Go Back   SEQanswers > Bioinformatics > Bioinformatics

Similar Threads
Thread Thread Starter Forum Replies Last Post
Oases: De novo transcriptome assembly of very short reads lcollado De novo discovery 58 02-07-2017 09:48 AM
PubMed: Parallelized short read assembly of large genomes using de Bruijn graphs. Newsbot! Literature Watch 0 12-30-2011 03:00 AM
short read assembly john@wurbio De novo discovery 1 05-31-2011 10:18 AM
De novo assembly of human genomes with massively parallel short read sequencing dan Literature Watch 0 12-21-2009 05:40 AM
De novo short read assembly? Which assembler is the best? Patrick De novo discovery 0 06-23-2009 07:42 PM

Thread Tools
Old 09-21-2011, 09:25 AM   #1
Senior Member
Location: China

Join Date: Sep 2009
Posts: 199
Default Minimum short read required for transcriptome assembly

I have Illumina short read, 2X50bp right now, around 14Gb data.
I just curious whether got any parameter or formula able to calculate the minimum short read required to assemble a transcript sequence by transcriptome assembler program in order to obtain comprehensive transcript?
eg. must have at least 1Mb Illumina short read in order to assemble it.

Do we need consider coverage and depth of data when determine or calculate the minimum short read required for transcriptome assembly as well?

Many thanks for advice.
edge is offline   Reply With Quote
Old 09-21-2011, 11:31 AM   #2
Rick Westerman
Location: Purdue University, Indiana, USA

Join Date: Jun 2008
Posts: 1,104

Ah, I should have noted that you are a "Senior Member" and thus undoubtedly already know more about sequencing than many of us. My response below was more aimed towards the many new people we get on SeqAnswers thus it may not be applicable to you. Wish I did have more than a rough guide on an actual formula to use.


Originally Posted by edge View Post
Do we need consider coverage and depth of data...
Yes you do. In particular for a non-normalized transcriptome or non-rRNA-depleted sample then you need to be concerned with picking up low expression genes.

You do not give enough information for us to make an intelligent decision for your particular case (e.g., we would need information on the organism you are sequencing, the complexity of the genes for the organism, if your sequence sample is normalized or not, etc.) However we can play around with some very rough numbers.

Let us assume that your sample is completely normalized. In other words each transcript (gene) is present once and only once in your sample. Assume a complex eukaryotic organism. Then our numbers could look like:

100,000 genes at 1000 bases each ... equals a sequence space of 100 Mbase

Desire 30x sequencing coverage ... means we need 3 GB of sequence.

Your 14 GB will do quite nicely.

On the other hand let us assume that you do not have a normalized sample. Then some genes will be present thousands of times. Others only once. I am sure that there is some graph out there that describes this behavior and provides a multiplication factor but I'll make a wild guess that this increase the sequence space by at least 10. Thus you would need 30 GB of sequence.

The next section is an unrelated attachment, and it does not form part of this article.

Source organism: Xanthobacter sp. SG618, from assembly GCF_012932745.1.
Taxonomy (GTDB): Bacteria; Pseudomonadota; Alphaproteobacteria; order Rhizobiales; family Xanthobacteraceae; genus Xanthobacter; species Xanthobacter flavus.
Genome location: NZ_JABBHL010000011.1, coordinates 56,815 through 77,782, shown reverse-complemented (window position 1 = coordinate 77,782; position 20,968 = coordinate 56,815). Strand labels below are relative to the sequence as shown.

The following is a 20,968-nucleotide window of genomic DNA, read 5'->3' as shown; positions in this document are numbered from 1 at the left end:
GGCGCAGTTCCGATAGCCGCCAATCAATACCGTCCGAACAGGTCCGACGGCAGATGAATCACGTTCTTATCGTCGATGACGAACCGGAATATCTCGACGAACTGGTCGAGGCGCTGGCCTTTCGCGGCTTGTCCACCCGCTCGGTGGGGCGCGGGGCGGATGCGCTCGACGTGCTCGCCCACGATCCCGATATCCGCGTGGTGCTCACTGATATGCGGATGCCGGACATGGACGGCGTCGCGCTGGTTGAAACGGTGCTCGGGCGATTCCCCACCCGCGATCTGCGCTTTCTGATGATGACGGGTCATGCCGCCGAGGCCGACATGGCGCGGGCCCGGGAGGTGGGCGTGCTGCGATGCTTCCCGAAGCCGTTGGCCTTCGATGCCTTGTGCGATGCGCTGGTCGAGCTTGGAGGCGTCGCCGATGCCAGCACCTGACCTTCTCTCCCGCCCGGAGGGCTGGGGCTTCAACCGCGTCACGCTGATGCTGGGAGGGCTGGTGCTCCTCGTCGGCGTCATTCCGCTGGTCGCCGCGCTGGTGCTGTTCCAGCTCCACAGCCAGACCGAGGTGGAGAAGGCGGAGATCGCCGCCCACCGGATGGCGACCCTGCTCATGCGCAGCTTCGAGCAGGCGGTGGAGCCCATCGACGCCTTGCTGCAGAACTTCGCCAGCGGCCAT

The numbers above are very, very rough so do not base your research off of them. The numbers are more meant as a way to say "... it depends ..."

Last edited by westerman; 09-21-2011 at 11:34 AM. Reason: Realized that 'edge' is not a newbie.
westerman is offline   Reply With Quote
Old 09-21-2011, 12:22 PM   #3
Location: St. Catharines

Join Date: Mar 2010
Posts: 11

The following publication shows a number of simulations on transcriptome assembly and the effects of coverage and sequencing technology. It`s a bit dated now but should help you out. I believe they also have some online software so you can do your own rough simulation.

Wall PK, Leebens-Mack J, Chanderbali AS, Barakat A, Wolcott E, Liang H, Landherr L, Tomsho LP, Hu Y, Carlson JE, Ma H, Schuster SC, Soltis DE, Soltis PS, Altman N, dePamphilis CW. Comparison of next generation sequencing technologies for transcriptome characterization. BMC Genomics. 2009 Aug 1;10:347.
tbanks is offline   Reply With Quote
Old 09-22-2011, 12:18 AM   #4
Senior Member
Location: China

Join Date: Sep 2009
Posts: 199

many thanks, westerman.

I have a RNA-seq human lung sample, 2X100bp, pair-end read with total 14GB file size right now.
I plan to map my RNA-seq data against transcriptome database that downloaded from NCBI.
After then, I plan to cluster all the short read depend on their mapped transcript group.
My problem facing is to determine how many minimum pair-end read is best to be a cut-off for assembly purpose.
From the mapping result, some of the transcript group only mapped by thousand read pair.

Thanks for any advice.
edge is offline   Reply With Quote
Old 08-25-2013, 10:16 PM   #5
Location: Santiago

Join Date: Apr 2013
Posts: 22
Default Minimum deep of coverage in transcriptome assembly

Hi everyone, i have 4,46 Gigas of information on various sequencing of transcripts in various tissues of Illumina Miseq paired-end reads. I had assembly all these reads and i found that the mean deep of coverage is of 27,9X (Deep of coverage = efficiency of sequencing / efficiency of assembly)
My question here is, what is de minimun of the deep of coverage for obtain robust information of the assembled transcriptome in a de novo transcriptome analysis?

Best regards!
mruizm is offline   Reply With Quote

Thread Tools

Posting Rules
You may not post new threads
You may not post replies
You may not post attachments
You may not edit your posts

BB code is On
Smilies are On
[IMG] code is On
HTML code is Off

All times are GMT -8. The time now is 09:38 AM.

Powered by vBulletin® Version 3.8.9
Copyright ©2000 - 2021, vBulletin Solutions, Inc.
Single Sign On provided by vBSSO